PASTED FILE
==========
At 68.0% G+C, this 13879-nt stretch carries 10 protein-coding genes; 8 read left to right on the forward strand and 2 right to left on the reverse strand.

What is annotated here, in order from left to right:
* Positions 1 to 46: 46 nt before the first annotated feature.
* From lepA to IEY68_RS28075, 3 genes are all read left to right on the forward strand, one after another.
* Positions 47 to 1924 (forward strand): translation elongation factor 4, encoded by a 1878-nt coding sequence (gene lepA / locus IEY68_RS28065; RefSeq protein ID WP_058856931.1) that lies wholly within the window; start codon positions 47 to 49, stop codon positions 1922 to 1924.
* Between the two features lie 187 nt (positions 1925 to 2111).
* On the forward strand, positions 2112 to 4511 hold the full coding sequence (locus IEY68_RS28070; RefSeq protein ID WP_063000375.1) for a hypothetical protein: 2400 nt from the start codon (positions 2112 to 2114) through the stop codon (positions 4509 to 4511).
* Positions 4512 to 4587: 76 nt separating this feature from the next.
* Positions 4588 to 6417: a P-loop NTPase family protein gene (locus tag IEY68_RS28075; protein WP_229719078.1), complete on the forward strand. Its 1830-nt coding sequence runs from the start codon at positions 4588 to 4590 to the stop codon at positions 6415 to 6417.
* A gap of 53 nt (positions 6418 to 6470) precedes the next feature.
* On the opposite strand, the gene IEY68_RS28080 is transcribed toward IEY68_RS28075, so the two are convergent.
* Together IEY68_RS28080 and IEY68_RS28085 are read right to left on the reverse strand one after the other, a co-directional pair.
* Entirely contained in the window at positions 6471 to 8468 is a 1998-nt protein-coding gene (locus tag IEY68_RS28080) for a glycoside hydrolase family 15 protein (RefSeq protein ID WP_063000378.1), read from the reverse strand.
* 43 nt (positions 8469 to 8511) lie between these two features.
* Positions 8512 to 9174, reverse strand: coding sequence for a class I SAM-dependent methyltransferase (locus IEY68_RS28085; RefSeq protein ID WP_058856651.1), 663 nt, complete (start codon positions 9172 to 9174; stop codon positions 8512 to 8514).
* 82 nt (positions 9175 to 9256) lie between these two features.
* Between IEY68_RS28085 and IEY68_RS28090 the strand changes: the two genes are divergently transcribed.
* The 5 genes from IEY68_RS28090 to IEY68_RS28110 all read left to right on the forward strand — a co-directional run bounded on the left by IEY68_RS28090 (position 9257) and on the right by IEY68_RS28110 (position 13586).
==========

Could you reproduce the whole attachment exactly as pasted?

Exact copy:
At 68.0% G+C, this 13879-nt stretch carries 10 protein-coding genes; 8 read left to right on the forward strand and 2 right to left on the reverse strand.

What is annotated here, in order from left to right:
* Positions 1 to 46: 46 nt before the first annotated feature.
* From lepA to IEY68_RS28075, 3 genes are all read left to right on the forward strand, one after another.
* Positions 47 to 1924 (forward strand): translation elongation factor 4, encoded by a 1878-nt coding sequence (gene lepA / locus IEY68_RS28065; RefSeq protein ID WP_058856931.1) that lies wholly within the window; start codon positions 47 to 49, stop codon positions 1922 to 1924.
* Between the two features lie 187 nt (positions 1925 to 2111).
* On the forward strand, positions 2112 to 4511 hold the full coding sequence (locus IEY68_RS28070; RefSeq protein ID WP_063000375.1) for a hypothetical protein: 2400 nt from the start codon (positions 2112 to 2114) through the stop codon (positions 4509 to 4511).
* Positions 4512 to 4587: 76 nt separating this feature from the next.
* Positions 4588 to 6417: a P-loop NTPase family protein gene (locus tag IEY68_RS28075; protein WP_229719078.1), complete on the forward strand. Its 1830-nt coding sequence runs from the start codon at positions 4588 to 4590 to the stop codon at positions 6415 to 6417.
* A gap of 53 nt (positions 6418 to 6470) precedes the next feature.
* On the opposite strand, the gene IEY68_RS28080 is transcribed toward IEY68_RS28075, so the two are convergent.
* Together IEY68_RS28080 and IEY68_RS28085 are read right to left on the reverse strand one after the other, a co-directional pair.
* Entirely contained in the window at positions 6471 to 8468 is a 1998-nt protein-coding gene (locus tag IEY68_RS28080) for a glycoside hydrolase family 15 protein (RefSeq protein ID WP_063000378.1), read from the reverse strand.
* 43 nt (positions 8469 to 8511) lie between these two features.
* Positions 8512 to 9174, reverse strand: coding sequence for a class I SAM-dependent methyltransferase (locus IEY68_RS28085; RefSeq protein ID WP_058856651.1), 663 nt, complete (start codon positions 9172 to 9174; stop codon positions 8512 to 8514).
* 82 nt (positions 9175 to 9256) lie between these two features.
* Between IEY68_RS28085 and IEY68_RS28090 the strand changes: the two genes are divergently transcribed.
* The 5 genes from IEY68_RS28090 to IEY68_RS28110 all read left to right on the forward strand — a co-directional run bounded on the left by IEY68_RS28090 (position 9257) and on the right by IEY68_RS28110 (position 13586).